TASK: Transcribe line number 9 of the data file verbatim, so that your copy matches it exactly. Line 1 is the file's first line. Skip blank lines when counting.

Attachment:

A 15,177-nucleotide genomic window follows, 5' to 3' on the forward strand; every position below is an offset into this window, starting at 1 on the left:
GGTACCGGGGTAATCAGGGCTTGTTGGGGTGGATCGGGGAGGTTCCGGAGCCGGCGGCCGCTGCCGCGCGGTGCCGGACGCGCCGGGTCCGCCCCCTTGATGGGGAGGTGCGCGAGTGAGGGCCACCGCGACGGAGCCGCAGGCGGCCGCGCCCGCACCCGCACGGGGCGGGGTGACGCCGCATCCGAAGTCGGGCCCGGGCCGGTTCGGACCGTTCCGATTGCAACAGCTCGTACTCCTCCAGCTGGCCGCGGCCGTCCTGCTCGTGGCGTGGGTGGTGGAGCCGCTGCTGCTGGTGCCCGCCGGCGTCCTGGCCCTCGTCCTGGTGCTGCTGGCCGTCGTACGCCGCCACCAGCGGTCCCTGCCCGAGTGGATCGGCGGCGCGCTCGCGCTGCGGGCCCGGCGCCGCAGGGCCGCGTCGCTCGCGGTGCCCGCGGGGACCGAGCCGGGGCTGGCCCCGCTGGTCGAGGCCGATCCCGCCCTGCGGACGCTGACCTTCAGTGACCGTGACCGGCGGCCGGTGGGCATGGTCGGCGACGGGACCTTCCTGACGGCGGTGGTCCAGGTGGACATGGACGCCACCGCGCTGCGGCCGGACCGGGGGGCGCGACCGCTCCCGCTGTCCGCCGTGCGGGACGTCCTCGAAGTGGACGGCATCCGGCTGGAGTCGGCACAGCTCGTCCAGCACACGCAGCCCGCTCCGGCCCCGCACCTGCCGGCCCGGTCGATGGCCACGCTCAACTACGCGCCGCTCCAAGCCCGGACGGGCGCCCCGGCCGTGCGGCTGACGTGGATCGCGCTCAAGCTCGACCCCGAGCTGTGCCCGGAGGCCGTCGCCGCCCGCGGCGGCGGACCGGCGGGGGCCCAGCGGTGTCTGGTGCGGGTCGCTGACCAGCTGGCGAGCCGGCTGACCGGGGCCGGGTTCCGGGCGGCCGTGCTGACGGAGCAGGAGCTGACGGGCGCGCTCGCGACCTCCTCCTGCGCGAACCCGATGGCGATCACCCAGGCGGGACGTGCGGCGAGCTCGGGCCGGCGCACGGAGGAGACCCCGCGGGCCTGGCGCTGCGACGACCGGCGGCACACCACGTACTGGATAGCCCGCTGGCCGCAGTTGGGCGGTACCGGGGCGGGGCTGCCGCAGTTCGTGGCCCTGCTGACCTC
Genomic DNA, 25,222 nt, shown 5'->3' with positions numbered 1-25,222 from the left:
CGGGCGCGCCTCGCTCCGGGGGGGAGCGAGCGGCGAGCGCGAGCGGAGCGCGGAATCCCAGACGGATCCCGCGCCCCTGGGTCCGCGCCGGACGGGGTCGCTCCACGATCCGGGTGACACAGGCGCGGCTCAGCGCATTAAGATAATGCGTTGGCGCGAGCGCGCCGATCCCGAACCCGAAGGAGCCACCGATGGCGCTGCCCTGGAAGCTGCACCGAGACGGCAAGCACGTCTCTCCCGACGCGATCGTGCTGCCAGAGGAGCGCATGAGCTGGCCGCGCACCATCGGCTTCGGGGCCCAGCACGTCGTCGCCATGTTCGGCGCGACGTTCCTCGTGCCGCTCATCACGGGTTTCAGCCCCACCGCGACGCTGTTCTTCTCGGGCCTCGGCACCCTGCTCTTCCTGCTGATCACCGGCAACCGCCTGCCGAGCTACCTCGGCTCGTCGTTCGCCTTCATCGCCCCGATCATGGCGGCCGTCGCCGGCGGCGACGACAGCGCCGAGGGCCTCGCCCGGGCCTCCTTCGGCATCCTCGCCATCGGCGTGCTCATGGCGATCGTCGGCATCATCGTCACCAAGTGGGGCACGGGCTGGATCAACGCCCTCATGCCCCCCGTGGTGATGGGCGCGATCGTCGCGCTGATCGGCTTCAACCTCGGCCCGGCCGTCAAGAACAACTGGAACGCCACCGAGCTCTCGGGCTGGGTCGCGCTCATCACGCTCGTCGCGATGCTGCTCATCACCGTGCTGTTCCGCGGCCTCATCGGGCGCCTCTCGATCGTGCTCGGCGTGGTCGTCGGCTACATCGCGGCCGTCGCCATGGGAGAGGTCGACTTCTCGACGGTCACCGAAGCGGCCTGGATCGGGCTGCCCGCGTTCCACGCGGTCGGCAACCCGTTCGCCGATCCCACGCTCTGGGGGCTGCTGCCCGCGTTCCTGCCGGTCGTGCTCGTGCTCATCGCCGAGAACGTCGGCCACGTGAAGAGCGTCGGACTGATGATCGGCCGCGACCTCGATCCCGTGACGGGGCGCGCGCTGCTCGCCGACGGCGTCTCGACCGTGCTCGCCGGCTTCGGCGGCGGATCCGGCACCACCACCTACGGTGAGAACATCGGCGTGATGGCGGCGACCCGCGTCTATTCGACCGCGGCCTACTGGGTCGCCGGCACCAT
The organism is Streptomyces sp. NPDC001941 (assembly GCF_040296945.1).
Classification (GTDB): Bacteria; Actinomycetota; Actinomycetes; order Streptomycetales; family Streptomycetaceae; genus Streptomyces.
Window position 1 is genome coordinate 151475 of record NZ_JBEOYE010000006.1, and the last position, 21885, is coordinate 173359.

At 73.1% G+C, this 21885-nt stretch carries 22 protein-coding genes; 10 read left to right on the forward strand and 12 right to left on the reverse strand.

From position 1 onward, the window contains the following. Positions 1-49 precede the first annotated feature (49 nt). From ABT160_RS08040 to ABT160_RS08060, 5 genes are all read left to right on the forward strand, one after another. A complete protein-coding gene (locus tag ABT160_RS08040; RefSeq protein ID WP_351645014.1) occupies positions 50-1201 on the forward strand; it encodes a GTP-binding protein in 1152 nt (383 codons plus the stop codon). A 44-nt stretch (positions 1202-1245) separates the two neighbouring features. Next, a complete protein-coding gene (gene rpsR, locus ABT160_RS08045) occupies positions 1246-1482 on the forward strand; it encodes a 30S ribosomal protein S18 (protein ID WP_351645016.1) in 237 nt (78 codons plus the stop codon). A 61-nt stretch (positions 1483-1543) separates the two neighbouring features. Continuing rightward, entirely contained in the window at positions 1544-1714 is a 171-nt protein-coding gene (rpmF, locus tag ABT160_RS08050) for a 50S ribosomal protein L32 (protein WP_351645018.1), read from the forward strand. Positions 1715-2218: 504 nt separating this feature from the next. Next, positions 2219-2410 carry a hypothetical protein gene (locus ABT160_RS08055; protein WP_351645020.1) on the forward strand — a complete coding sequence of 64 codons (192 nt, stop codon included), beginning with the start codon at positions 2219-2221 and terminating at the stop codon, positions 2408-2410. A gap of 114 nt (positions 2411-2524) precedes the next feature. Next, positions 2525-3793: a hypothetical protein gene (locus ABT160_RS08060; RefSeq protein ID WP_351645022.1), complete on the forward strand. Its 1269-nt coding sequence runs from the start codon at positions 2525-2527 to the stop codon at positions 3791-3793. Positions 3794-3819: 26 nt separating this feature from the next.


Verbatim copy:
From position 1 onward, the window contains the following. Positions 1-49 precede the first annotated feature (49 nt). From ABT160_RS08040 to ABT160_RS08060, 5 genes are all read left to right on the forward strand, one after another. A complete protein-coding gene (locus tag ABT160_RS08040; RefSeq protein ID WP_351645014.1) occupies positions 50-1201 on the forward strand; it encodes a GTP-binding protein in 1152 nt (383 codons plus the stop codon). A 44-nt stretch (positions 1202-1245) separates the two neighbouring features. Next, a complete protein-coding gene (gene rpsR, locus ABT160_RS08045) occupies positions 1246-1482 on the forward strand; it encodes a 30S ribosomal protein S18 (protein ID WP_351645016.1) in 237 nt (78 codons plus the stop codon). A 61-nt stretch (positions 1483-1543) separates the two neighbouring features. Continuing rightward, entirely contained in the window at positions 1544-1714 is a 171-nt protein-coding gene (rpmF, locus tag ABT160_RS08050) for a 50S ribosomal protein L32 (protein WP_351645018.1), read from the forward strand. Positions 1715-2218: 504 nt separating this feature from the next. Next, positions 2219-2410 carry a hypothetical protein gene (locus ABT160_RS08055; protein WP_351645020.1) on the forward strand — a complete coding sequence of 64 codons (192 nt, stop codon included), beginning with the start codon at positions 2219-2221 and terminating at the stop codon, positions 2408-2410. A gap of 114 nt (positions 2411-2524) precedes the next feature. Next, positions 2525-3793: a hypothetical protein gene (locus ABT160_RS08060; RefSeq protein ID WP_351645022.1), complete on the forward strand. Its 1269-nt coding sequence runs from the start codon at positions 2525-2527 to the stop codon at positions 3791-3793. Positions 3794-3819: 26 nt separating this feature from the next.